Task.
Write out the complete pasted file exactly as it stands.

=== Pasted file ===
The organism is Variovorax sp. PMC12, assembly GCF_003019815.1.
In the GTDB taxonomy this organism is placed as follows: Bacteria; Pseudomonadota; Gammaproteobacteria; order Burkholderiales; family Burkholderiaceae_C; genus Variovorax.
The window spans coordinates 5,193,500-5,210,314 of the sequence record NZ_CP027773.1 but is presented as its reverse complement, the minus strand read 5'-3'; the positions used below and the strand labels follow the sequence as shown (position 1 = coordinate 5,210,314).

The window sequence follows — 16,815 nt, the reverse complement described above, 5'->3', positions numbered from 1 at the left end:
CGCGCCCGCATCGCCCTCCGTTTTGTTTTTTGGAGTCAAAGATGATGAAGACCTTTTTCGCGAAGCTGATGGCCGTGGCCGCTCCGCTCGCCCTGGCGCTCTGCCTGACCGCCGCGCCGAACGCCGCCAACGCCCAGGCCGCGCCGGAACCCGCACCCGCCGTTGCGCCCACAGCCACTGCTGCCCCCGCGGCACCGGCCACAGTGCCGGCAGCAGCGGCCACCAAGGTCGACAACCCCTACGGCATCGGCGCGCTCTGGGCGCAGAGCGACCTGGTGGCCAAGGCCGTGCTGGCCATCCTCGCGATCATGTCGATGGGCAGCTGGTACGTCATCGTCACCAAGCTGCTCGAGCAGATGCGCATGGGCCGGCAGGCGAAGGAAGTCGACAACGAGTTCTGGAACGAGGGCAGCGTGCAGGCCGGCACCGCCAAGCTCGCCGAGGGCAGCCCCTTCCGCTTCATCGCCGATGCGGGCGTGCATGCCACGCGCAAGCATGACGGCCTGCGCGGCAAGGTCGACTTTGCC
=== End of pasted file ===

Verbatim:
The organism is Variovorax sp. PMC12, assembly GCF_003019815.1.
In the GTDB taxonomy this organism is placed as follows: Bacteria; Pseudomonadota; Gammaproteobacteria; order Burkholderiales; family Burkholderiaceae_C; genus Variovorax.
The window spans coordinates 5,193,500-5,210,314 of the sequence record NZ_CP027773.1 but is presented as its reverse complement, the minus strand read 5'-3'; the positions used below and the strand labels follow the sequence as shown (position 1 = coordinate 5,210,314).

The window sequence follows — 16,815 nt, the reverse complement described above, 5'->3', positions numbered from 1 at the left end:
CGCGCCCGCATCGCCCTCCGTTTTGTTTTTTGGAGTCAAAGATGATGAAGACCTTTTTCGCGAAGCTGATGGCCGTGGCCGCTCCGCTCGCCCTGGCGCTCTGCCTGACCGCCGCGCCGAACGCCGCCAACGCCCAGGCCGCGCCGGAACCCGCACCCGCCGTTGCGCCCACAGCCACTGCTGCCCCCGCGGCACCGGCCACAGTGCCGGCAGCAGCGGCCACCAAGGTCGACAACCCCTACGGCATCGGCGCGCTCTGGGCGCAGAGCGACCTGGTGGCCAAGGCCGTGCTGGCCATCCTCGCGATCATGTCGATGGGCAGCTGGTACGTCATCGTCACCAAGCTGCTCGAGCAGATGCGCATGGGCCGGCAGGCGAAGGAAGTCGACAACGAGTTCTGGAACGAGGGCAGCGTGCAGGCCGGCACCGCCAAGCTCGCCGAGGGCAGCCCCTTCCGCTTCATCGCCGATGCGGGCGTGCATGCCACGCGCAAGCATGACGGCCTGCGCGGCAAGGTCGACTTTGCC